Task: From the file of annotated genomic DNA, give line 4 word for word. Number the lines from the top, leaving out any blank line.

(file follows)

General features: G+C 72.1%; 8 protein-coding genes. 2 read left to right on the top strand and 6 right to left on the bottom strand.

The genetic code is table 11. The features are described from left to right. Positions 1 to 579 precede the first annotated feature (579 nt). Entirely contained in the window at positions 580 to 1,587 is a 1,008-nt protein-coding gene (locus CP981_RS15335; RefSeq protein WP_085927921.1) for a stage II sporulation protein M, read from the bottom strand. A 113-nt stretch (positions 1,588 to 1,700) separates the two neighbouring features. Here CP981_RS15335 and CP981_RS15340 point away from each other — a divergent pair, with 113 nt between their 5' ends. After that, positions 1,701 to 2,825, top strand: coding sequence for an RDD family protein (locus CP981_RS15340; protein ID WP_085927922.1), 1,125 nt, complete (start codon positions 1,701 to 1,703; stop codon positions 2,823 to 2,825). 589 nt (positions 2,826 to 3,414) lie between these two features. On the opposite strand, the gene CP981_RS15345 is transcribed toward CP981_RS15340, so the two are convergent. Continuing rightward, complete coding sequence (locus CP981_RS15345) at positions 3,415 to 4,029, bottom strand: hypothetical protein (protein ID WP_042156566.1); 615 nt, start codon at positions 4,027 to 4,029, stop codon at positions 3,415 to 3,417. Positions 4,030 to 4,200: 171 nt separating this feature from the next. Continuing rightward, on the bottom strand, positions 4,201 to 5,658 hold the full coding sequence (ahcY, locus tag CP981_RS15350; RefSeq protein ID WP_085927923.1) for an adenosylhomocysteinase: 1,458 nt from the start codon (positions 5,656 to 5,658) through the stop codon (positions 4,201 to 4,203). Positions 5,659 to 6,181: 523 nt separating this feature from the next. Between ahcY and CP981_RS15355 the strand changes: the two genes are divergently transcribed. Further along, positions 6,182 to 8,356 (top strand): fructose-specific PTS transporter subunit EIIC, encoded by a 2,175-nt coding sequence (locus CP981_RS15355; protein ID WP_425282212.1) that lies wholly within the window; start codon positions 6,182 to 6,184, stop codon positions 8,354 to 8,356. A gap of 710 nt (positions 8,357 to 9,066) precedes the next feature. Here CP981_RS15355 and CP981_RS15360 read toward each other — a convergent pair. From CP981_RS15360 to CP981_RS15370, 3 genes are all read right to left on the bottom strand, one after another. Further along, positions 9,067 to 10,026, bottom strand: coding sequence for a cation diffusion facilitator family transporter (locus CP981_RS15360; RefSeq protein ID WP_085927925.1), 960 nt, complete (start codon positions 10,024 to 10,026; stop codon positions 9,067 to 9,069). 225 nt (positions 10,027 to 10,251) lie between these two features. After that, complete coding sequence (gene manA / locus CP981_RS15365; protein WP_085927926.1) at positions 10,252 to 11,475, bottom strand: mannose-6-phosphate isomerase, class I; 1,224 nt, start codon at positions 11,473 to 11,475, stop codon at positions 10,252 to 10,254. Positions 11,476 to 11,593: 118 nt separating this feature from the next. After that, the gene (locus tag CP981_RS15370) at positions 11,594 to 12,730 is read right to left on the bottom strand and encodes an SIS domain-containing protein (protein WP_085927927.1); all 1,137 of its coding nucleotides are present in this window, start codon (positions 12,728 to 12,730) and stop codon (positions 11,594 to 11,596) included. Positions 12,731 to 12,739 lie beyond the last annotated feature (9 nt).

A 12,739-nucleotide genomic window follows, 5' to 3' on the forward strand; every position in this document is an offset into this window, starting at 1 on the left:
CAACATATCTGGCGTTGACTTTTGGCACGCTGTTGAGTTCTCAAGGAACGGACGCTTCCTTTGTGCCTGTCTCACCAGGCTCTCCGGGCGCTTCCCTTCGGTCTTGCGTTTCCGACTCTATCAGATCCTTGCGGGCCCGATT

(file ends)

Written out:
CAACATATCTGGCGTTGACTTTTGGCACGCTGTTGAGTTCTCAAGGAACGGACGCTTCCTTTGTGCCTGTCTCACCAGGCTCTCCGGGCGCTTCCCTTCGGTCTTGCGTTTCCGACTCTATCAGATCCTTGCGGGCCCGATT